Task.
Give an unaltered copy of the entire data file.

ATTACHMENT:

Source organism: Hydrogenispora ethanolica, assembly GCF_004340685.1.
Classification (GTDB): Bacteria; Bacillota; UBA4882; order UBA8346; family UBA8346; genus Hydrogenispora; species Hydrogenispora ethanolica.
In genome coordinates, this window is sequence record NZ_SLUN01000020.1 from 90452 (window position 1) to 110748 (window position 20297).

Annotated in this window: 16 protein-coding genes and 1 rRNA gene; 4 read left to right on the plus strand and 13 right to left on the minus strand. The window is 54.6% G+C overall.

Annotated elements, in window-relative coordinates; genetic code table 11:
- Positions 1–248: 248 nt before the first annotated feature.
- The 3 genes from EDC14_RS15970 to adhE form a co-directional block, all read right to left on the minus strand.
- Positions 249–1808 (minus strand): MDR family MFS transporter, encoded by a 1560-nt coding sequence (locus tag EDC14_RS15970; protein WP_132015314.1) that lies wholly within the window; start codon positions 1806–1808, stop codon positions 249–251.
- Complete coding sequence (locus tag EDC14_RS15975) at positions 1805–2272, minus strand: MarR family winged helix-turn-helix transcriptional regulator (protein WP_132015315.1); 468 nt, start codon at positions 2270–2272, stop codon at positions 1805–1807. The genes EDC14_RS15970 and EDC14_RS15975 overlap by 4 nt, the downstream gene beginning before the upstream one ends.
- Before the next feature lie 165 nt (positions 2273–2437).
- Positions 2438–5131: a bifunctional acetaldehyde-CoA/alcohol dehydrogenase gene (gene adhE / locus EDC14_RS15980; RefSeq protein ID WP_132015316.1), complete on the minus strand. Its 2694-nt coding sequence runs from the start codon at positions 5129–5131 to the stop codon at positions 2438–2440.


Source organism: Hydrogenispora ethanolica, assembly GCF_004340685.1.
Classification (GTDB): Bacteria; Bacillota; UBA4882; order UBA8346; family UBA8346; genus Hydrogenispora; species Hydrogenispora ethanolica.
In genome coordinates, this window is sequence record NZ_SLUN01000020.1 from 90452 (window position 1) to 110748 (window position 20297).

Annotated in this window: 16 protein-coding genes and 1 rRNA gene; 4 read left to right on the plus strand and 13 right to left on the minus strand. The window is 54.6% G+C overall.

Annotated elements, in window-relative coordinates; genetic code table 11:
- Positions 1–248: 248 nt before the first annotated feature.
- The 3 genes from EDC14_RS15970 to adhE form a co-directional block, all read right to left on the minus strand.
- Positions 249–1808 (minus strand): MDR family MFS transporter, encoded by a 1560-nt coding sequence (locus tag EDC14_RS15970; protein WP_132015314.1) that lies wholly within the window; start codon positions 1806–1808, stop codon positions 249–251.
- Complete coding sequence (locus tag EDC14_RS15975) at positions 1805–2272, minus strand: MarR family winged helix-turn-helix transcriptional regulator (protein WP_132015315.1); 468 nt, start codon at positions 2270–2272, stop codon at positions 1805–1807. The genes EDC14_RS15970 and EDC14_RS15975 overlap by 4 nt, the downstream gene beginning before the upstream one ends.
- Before the next feature lie 165 nt (positions 2273–2437).
- Positions 2438–5131: a bifunctional acetaldehyde-CoA/alcohol dehydrogenase gene (gene adhE / locus EDC14_RS15980; RefSeq protein ID WP_132015316.1), complete on the minus strand. Its 2694-nt coding sequence runs from the start codon at positions 5129–5131 to the stop codon at positions 2438–2440.